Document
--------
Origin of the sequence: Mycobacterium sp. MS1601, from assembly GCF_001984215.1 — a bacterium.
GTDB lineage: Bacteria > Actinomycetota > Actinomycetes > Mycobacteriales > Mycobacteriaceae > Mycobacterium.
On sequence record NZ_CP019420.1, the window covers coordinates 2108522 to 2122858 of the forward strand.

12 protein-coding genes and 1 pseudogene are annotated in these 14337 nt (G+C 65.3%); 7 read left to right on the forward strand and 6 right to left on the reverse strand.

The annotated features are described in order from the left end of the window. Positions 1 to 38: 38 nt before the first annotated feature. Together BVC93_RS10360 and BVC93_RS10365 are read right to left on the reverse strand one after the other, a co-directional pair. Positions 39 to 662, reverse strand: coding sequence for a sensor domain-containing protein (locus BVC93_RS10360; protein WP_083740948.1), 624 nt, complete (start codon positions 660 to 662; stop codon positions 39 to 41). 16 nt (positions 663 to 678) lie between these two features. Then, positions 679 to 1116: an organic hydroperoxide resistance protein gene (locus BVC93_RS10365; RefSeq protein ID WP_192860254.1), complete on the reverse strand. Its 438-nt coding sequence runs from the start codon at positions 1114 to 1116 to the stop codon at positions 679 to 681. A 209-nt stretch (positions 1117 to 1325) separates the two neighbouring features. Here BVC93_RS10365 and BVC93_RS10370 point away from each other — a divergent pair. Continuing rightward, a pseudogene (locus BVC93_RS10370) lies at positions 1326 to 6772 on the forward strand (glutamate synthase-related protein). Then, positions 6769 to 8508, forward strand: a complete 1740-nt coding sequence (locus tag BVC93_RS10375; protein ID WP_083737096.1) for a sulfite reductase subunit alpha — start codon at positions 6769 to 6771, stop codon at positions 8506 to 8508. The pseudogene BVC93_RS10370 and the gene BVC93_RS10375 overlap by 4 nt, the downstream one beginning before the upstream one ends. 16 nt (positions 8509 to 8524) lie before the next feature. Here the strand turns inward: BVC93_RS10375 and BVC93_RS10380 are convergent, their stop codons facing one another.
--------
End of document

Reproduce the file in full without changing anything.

Origin of the sequence: Mycobacterium sp. MS1601, from assembly GCF_001984215.1 — a bacterium.
GTDB lineage: Bacteria > Actinomycetota > Actinomycetes > Mycobacteriales > Mycobacteriaceae > Mycobacterium.
On sequence record NZ_CP019420.1, the window covers coordinates 2108522 to 2122858 of the forward strand.

12 protein-coding genes and 1 pseudogene are annotated in these 14337 nt (G+C 65.3%); 7 read left to right on the forward strand and 6 right to left on the reverse strand.

The annotated features are described in order from the left end of the window. Positions 1 to 38: 38 nt before the first annotated feature. Together BVC93_RS10360 and BVC93_RS10365 are read right to left on the reverse strand one after the other, a co-directional pair. Positions 39 to 662, reverse strand: coding sequence for a sensor domain-containing protein (locus BVC93_RS10360; protein WP_083740948.1), 624 nt, complete (start codon positions 660 to 662; stop codon positions 39 to 41). 16 nt (positions 663 to 678) lie between these two features. Then, positions 679 to 1116: an organic hydroperoxide resistance protein gene (locus BVC93_RS10365; RefSeq protein ID WP_192860254.1), complete on the reverse strand. Its 438-nt coding sequence runs from the start codon at positions 1114 to 1116 to the stop codon at positions 679 to 681. A 209-nt stretch (positions 1117 to 1325) separates the two neighbouring features. Here BVC93_RS10365 and BVC93_RS10370 point away from each other — a divergent pair. Continuing rightward, a pseudogene (locus BVC93_RS10370) lies at positions 1326 to 6772 on the forward strand (glutamate synthase-related protein). Then, positions 6769 to 8508, forward strand: a complete 1740-nt coding sequence (locus tag BVC93_RS10375; protein ID WP_083737096.1) for a sulfite reductase subunit alpha — start codon at positions 6769 to 6771, stop codon at positions 8506 to 8508. The pseudogene BVC93_RS10370 and the gene BVC93_RS10375 overlap by 4 nt, the downstream one beginning before the upstream one ends. 16 nt (positions 8509 to 8524) lie before the next feature. Here the strand turns inward: BVC93_RS10375 and BVC93_RS10380 are convergent, their stop codons facing one another.